Easily develop and debug Azure IoT Edge C modules with Azure IoT Edge Tools (Preview) 0.3.1

Erich(Renyong) Wang

NOTE: Although this post is using Visual Studio 2017 as example, you could also successfully complete this tutorial with Visual Studio 2019 and Azure IoT Edge Tools (Preview) for VS 2019.

With 0.3.1 release of Azure IoT Edge Tools (Preview), you can use Visual Studio 2017 to develop and debug C modules for Azure IoT Edge.


  • OS: Windows 10 with 1809 update
  • Visual Studio 2017 with update 7 or later, including workloads “Windows desktop development with C++” and “Azure development workload”; you should include “.NET desktop development” as well if you plan to develop C# modules
  • Download and install Azure IoT Edge extension (Preview) for Visual Studio
  • You may either use container engine Moby or Docker Desktop for Windows
    • To use container engine Moby, first follow IoT Edge quickstart until running iotedge list in the doc, then search and click edit system environment variables in Control Panel, then add environment variable DOCKER_HOST=npipe:////./pipe/iotedge_moby_engine Please note you should restart Visual Studio after editing environment variables to make the change taking effect.
    • To use Docker Desktop for Windows, download and install Docker Desktop for Windows.
  • Set up your local development environment to debug, run, and test your IoT Edge solution by installing the Azure IoT EdgeHub Dev Tool. Install Python (2.7/3.6) and Pip and then install the iotedgehubdev package by running the following command in your terminal. Make sure your Azure IoT EdgeHub Dev Tool version is greater than 0.7.0.
  • To test your module on a device, you’ll need an active IoT hub with at least one IoT Edge device. To use your computer as an IoT Edge device, follow the steps in the quickstart for Linux or Windows.
  • Install azure-iot-sdk-c for windows-x64 through vcpkg
    git clone https://github.com/Microsoft/vcpkg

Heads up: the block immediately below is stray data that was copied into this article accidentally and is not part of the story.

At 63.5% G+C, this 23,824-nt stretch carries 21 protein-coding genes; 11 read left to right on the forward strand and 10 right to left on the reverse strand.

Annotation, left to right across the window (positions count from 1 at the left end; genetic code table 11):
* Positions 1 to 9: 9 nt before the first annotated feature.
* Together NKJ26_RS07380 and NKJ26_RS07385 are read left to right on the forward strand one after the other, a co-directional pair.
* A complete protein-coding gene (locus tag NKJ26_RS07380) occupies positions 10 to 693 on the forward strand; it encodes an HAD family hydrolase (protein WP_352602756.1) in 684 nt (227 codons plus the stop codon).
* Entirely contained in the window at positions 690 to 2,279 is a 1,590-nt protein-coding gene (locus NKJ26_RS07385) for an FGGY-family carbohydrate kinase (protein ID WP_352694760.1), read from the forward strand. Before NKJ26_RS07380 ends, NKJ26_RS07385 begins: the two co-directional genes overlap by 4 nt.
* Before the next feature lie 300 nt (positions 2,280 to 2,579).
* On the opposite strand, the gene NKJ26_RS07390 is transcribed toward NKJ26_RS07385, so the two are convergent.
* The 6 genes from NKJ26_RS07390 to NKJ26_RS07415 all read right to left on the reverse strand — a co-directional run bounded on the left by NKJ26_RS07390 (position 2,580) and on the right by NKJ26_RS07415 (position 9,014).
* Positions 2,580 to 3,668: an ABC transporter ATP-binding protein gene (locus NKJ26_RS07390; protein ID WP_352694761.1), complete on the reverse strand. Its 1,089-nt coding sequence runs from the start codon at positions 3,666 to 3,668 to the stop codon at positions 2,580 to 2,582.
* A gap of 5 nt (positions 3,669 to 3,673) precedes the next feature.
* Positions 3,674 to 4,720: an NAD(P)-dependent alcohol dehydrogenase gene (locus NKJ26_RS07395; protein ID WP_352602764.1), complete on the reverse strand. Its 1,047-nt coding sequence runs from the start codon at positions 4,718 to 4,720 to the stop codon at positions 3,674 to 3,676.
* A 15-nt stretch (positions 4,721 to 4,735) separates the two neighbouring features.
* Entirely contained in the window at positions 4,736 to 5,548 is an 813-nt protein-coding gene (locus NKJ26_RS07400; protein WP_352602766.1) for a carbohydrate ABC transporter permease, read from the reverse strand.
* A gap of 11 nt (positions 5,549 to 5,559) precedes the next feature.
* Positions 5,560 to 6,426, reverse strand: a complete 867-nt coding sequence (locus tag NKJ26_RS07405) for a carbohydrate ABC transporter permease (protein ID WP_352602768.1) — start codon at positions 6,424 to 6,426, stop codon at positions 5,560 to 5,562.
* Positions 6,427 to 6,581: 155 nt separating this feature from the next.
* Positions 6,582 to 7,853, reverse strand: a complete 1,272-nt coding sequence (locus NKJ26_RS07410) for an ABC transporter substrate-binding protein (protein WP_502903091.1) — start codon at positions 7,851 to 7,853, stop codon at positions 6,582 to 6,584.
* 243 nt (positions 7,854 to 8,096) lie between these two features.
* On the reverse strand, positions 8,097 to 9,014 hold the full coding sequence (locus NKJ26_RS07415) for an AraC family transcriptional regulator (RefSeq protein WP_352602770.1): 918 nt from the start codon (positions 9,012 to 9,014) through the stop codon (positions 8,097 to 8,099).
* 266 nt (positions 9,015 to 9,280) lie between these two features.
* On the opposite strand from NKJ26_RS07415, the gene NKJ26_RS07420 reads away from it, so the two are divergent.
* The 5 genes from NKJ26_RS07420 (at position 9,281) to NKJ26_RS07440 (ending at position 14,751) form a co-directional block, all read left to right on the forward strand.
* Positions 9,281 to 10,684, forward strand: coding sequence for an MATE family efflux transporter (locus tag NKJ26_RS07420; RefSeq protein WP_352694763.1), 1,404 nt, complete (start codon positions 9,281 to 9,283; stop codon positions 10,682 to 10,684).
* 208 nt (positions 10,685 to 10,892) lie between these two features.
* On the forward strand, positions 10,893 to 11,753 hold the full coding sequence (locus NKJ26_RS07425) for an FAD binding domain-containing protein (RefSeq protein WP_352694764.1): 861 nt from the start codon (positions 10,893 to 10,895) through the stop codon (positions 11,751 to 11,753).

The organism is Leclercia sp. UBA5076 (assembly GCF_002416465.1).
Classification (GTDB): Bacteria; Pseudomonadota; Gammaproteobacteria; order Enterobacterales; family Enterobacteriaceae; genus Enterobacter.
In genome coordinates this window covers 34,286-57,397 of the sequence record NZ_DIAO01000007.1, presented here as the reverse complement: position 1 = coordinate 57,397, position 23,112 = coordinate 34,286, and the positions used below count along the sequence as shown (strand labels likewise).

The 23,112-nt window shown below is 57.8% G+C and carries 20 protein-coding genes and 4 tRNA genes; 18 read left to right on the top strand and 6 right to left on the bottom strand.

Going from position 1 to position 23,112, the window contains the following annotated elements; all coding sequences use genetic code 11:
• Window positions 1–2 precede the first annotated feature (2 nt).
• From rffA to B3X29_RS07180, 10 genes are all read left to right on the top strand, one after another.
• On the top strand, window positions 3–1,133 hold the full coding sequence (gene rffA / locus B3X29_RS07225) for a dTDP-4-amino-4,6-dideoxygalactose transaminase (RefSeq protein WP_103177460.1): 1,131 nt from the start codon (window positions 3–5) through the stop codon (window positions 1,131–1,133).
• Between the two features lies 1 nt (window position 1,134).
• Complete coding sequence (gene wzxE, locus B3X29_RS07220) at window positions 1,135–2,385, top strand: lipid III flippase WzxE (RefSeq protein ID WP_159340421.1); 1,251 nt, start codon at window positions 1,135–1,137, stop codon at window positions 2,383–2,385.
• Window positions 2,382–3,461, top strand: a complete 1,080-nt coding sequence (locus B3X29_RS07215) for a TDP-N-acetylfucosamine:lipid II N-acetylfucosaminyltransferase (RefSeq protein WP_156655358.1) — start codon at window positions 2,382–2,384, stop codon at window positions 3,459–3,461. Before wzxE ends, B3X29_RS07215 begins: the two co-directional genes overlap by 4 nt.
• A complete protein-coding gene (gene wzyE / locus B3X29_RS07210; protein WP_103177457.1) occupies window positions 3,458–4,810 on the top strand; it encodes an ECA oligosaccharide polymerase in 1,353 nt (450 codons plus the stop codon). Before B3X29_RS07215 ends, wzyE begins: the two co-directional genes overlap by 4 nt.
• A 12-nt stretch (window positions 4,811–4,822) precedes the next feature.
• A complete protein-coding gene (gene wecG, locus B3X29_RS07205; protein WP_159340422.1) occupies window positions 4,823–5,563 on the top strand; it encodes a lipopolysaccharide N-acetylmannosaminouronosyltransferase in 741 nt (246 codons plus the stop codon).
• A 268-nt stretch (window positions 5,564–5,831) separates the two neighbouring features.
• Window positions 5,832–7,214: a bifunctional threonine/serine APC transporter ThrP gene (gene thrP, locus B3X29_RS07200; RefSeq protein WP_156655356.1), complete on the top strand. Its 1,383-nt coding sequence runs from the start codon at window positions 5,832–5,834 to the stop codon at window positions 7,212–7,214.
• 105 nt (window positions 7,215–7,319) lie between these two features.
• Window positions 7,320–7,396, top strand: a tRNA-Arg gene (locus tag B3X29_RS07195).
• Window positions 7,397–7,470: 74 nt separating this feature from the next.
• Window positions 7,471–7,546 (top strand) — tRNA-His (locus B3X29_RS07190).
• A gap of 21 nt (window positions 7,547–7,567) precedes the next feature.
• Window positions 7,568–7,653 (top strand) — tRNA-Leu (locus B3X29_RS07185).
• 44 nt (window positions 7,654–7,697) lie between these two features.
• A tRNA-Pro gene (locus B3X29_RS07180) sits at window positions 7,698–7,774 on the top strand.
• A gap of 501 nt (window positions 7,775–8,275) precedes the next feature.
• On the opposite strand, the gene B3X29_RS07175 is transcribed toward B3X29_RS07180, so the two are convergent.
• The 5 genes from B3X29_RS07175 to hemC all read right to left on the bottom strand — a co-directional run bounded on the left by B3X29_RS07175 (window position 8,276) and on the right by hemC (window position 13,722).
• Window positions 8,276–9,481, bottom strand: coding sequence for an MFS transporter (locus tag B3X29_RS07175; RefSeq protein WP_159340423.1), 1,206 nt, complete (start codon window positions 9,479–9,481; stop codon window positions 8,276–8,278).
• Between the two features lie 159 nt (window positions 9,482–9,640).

cd vcpkg
    .\vcpkg install azure-iot-sdk-c:x64-windows
    .\vcpkg --triplet x64-windows integrate install

Switch to Windows Containers

This doc will use windows containers to demonstrate how to build, debug and deploy C modules using Windows IoT Edge project (which ending with Windows.Amd64 by default).

  • If you’re using container engine Moby, please skip to next section Create Azure IoT Edge project
  • If you’re using Docker desktop for Windows, you need to switch to Windows containers.

Note: If you plan to build and debug Linux IoT Edge project (which ending with Linux.Amd64 by default), you need use Docker desktop and switch to Linux containers. Please make sure you have stopped edge related containers, e.g. edgeHubDev, edgeAgent before switching to different docker engine.

Create Azure IoT Edge project

The Azure IoT Edge project template allows you to create IoT Edge project for different platforms, currently supporting linux amd64 and windows amd64, each IoT Edge project could reference one or more IoT Edge modules.

  1. Run Visual Studio as administrator, select New > Project from the File menu.
  2. In the New Project dialog, select Installed > Azure IoT, select Azure IoT Edge, enter a name for your project and specify the location, and then select OK. The default project name is AzureIotEdgeApp1.
  3. In the project wizard, select both Linux Amd64 and Windows Amd64 for Application Platform, then select C Module, replace localhost:5000 with your own registry info if necessary, then click OK.
  4. Now you have two IoT Edge projects, one is AzureIotEdgeApp.Linux.Amd64 targeting to linux amd64, the other is AzureIotEdgeApp1.Windows.Amd64 targeting to Windows amd64; you also have one IoT Edge module project IotEdgeModule1 which is referenced by both IoT Edge projects

Develop your module

The default C module code that comes with the solution is located at IotEdgeModule1 > main.c. The module and the deployment.template.json file which is in IoT Edge project are set up so that you can build the IoT Edge project, push it to your container registry, and deploy it to a device to start testing without touching any code. The module is built to take input from a source (in this case, the tempSensor module that simulates data) and pipe it to Azure IoT Hub.

Initialize iotedgehubdev with IoT Edge device connection string

  1. Copy the connection string of any IoT Edge device from Primary Connection String in the Visual Studio Cloud Explorer. Be sure not to copy the connection string of a non-Edge device, as the icon of an IoT Edge device is different from the icon of a non-Edge device.
  2. Right-click on any IoT Edge project and then click Set Edge Device Connection String to open the Azure IoT Edge setup window.
  3. Enter the connection string from the first step and then select OK.

NOTE: You need to follow above steps for initializing iotedgehubdev only once on your development computer as the results are automatically applied to all subsequent Azure IoT Edge solutions. This procedure can be followed again if you need to change to a different connection string.

Build and debug single C module